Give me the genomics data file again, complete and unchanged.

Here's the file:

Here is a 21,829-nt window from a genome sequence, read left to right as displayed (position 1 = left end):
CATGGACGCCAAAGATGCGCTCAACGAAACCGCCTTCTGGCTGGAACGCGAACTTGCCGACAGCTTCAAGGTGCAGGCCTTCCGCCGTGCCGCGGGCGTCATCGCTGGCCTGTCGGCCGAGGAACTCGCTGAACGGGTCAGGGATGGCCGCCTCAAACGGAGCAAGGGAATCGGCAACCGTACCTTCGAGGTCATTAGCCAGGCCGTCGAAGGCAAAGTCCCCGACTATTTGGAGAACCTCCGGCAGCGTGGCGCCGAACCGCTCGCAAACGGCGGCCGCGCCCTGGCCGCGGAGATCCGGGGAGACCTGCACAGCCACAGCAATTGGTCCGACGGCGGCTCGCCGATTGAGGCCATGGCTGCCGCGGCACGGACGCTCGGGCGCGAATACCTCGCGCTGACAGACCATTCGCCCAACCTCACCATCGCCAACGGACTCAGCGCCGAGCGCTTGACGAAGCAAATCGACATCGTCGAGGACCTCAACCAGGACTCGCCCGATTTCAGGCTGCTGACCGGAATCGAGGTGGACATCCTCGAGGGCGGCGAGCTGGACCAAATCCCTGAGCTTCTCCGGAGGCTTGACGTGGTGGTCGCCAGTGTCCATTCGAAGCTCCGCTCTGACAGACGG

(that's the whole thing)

Here is a 21,829-nt window from a genome sequence, read left to right as displayed (position 1 = left end):
CATGGACGCCAAAGATGCGCTCAACGAAACCGCCTTCTGGCTGGAACGCGAACTTGCCGACAGCTTCAAGGTGCAGGCCTTCCGCCGTGCCGCGGGCGTCATCGCTGGCCTGTCGGCCGAGGAACTCGCTGAACGGGTCAGGGATGGCCGCCTCAAACGGAGCAAGGGAATCGGCAACCGTACCTTCGAGGTCATTAGCCAGGCCGTCGAAGGCAAAGTCCCCGACTATTTGGAGAACCTCCGGCAGCGTGGCGCCGAACCGCTCGCAAACGGCGGCCGCGCCCTGGCCGCGGAGATCCGGGGAGACCTGCACAGCCACAGCAATTGGTCCGACGGCGGCTCGCCGATTGAGGCCATGGCTGCCGCGGCACGGACGCTCGGGCGCGAATACCTCGCGCTGACAGACCATTCGCCCAACCTCACCATCGCCAACGGACTCAGCGCCGAGCGCTTGACGAAGCAAATCGACATCGTCGAGGACCTCAACCAGGACTCGCCCGATTTCAGGCTGCTGACCGGAATCGAGGTGGACATCCTCGAGGGCGGCGAGCTGGACCAAATCCCTGAGCTTCTCCGGAGGCTTGACGTGGTGGTCGCCAGTGTCCATTCGAAGCTCCGCTCTGACAGACGG